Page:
Friday, December 30, 2016
Holiday Horror: The Children
Elaine, Jonah, and their children visit Elaine's sister Chloe and her family in their secluded home for Christmas. At first, everything seems normal. The children play and the parents drink. Casey, Elaine's eldest, pouts and sulks that she can't spend her time at parties with her friends. Paulie, Elaine's son, gets seemingly carsick on the way there and some of the children misbehave a bit. Nothing seems out of the ordinary, just normal family conflicts. Then, more of the children become sick, showing the same symptoms as Paulie. The children as a group begin to misbehave more and more until Robbie, Elaine's husband, is killed in what looks like a horrible accident. Casey realizes that the children have turned violent, but the parents refuse to believe it. Can Casey convince the adults before the children kill every adult?
I have a weakness for killer kid movies especially when they are merged with cheery holidays. The film starts out like a typical family gathering for Christmas with the same squabbles and drama that any family has. The two families couldn't be more different. Chloe and her husband Robbie live in a luxurious house and are the most overprotective people ever. Their children are homeschooled and they don't believe in vaccinations or modern medicine. Chloe gets worked up over any little thing like Elaine daring to bring a sick child and blows things out of proportion. This couple is everything I hate about parents. Elaine and Jonah, on the other hand, are pretty sensible and laid back. I found them much more relatable.
Despite their differences, both parents have many of the same problems later in the film. First, there are little to no consequences or even responses when the children start becoming more aggressive and violent. Second, as the violence escalates, they refuse to acknowledge that their children are at fault in any way, even when that violence is directed at them. I consider this to be a judgment of parenting where everyone else is at fault for children's failings or bad behavior. These parents automatically look to someone else to blame despite the proof right in front of their faces. When Elaine finally realizes what's really happening, she can't harm her child or any of the other children even though they are dangerous. This is much more understandable to me because killing or attacking their child is against pretty much the parent's entire life up to this point. It's incredibly difficult to kill this evil thing because it still wears the face of their child.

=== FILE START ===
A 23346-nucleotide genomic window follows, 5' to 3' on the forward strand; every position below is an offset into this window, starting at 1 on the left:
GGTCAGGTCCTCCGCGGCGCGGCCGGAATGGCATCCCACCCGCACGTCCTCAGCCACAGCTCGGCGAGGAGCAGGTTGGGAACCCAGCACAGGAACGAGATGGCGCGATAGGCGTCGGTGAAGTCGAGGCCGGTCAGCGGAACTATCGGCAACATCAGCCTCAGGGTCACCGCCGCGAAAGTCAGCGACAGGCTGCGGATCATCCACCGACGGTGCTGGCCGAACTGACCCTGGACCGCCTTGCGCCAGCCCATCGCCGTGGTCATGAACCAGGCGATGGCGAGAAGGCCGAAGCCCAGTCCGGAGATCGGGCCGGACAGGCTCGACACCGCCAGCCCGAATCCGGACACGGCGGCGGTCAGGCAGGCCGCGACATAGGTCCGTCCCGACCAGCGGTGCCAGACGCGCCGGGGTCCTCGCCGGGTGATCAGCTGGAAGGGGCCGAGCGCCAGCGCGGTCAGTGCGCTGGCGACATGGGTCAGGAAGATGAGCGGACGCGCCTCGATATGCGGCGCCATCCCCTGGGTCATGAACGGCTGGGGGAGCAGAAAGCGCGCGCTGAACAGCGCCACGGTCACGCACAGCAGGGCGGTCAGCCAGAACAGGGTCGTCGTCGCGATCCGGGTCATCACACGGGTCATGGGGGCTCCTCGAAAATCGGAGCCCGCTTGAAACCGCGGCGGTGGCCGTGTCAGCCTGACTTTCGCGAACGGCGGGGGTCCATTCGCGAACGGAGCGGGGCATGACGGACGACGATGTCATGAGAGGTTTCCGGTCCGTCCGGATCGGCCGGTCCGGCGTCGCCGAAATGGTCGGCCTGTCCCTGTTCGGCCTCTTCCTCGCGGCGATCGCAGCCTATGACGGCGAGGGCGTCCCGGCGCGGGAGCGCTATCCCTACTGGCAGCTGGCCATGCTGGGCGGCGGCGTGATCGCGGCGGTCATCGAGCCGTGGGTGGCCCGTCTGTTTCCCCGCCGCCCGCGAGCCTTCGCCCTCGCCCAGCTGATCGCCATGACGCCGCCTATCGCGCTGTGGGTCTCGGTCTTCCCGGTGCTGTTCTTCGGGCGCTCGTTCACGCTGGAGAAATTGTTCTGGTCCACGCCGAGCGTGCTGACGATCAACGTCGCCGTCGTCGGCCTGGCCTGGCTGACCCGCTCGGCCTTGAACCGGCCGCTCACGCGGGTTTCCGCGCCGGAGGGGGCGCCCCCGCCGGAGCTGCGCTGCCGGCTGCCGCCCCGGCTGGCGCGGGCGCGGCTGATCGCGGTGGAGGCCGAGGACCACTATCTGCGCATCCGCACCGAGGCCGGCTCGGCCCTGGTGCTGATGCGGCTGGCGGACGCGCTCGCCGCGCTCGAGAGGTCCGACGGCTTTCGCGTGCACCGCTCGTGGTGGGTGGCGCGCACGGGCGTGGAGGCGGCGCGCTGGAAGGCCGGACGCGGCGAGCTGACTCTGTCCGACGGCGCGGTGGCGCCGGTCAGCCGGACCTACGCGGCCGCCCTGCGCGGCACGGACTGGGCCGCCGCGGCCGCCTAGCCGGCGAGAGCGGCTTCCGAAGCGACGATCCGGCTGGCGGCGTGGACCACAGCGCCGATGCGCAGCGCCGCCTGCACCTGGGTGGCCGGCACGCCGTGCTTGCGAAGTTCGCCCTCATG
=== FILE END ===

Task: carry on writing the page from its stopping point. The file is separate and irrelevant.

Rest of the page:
The children chosen for the film are just about the cutest you could find with giant eyes and cherubic faces. We don't see much of them acting normally, but they seem like normal children who play and occasionally get into trouble. Once under the effects of the disease, these children have the creepiest stares and manipulate the parents beautifully. The first death of an adult came as a shock accompanied with a surprising amount of blood. The children still act like children, but with deranged and dangerous tendancies. For instance, they still seem to have fun and hold curiosity for things. Instead of conventional childish interests, they have fun stealing splints off an adults broken leg while they scream in agony and are curious what a baby doll sounds like stuffed in the cut open stomach of an adult. For the adult deaths, the camera will often cut away, but the children's deaths are shown in all their bloody gory. If you are squeamish at all at children dying in film, stay well away from The Children.
My favorite character in this entire film is Casey, Elaine's pouty teenage daughter. At first, she's pretty insufferable in full teenage rebellion mode with heavy makeup, a hidden tattoo, inappropriate clothing for the very cold weather, and a plan to ditch the family reunion to party with her friends. By the midpoint, she completely changes her attitude by ditching her friends when she realizes something is wrong. Casey is the only character who will kill these feral children without hesitation because she's tried everything to stop them. As the only character who isn't a parent or infected by the disease, she isn't blinded by parental love and is able to see where the danger truly lies.
The Children is a well crafted film that sets the stage of a loving family and then completely tears it apart. The film is suspenseful and frustrating at the same time because the vicious children are unpredictable and most of the parents don't realize their children are murderers until it's too late. It's the juxtoposition of opposites that makes the story shine like the beautiful white snow next to huge amounts of blood, the cherubic children alongside their gruesome murdering, and the Hallmark picture family at the beginning compared to what remains at the end. The only flaw is in an unnecessary subplot that I feel detracts from the story. If you are into gruesome, suspenseful horror films where both children and adults meet horrible ends, this is the film for you.
My rating: 4.5/5 fishmuffins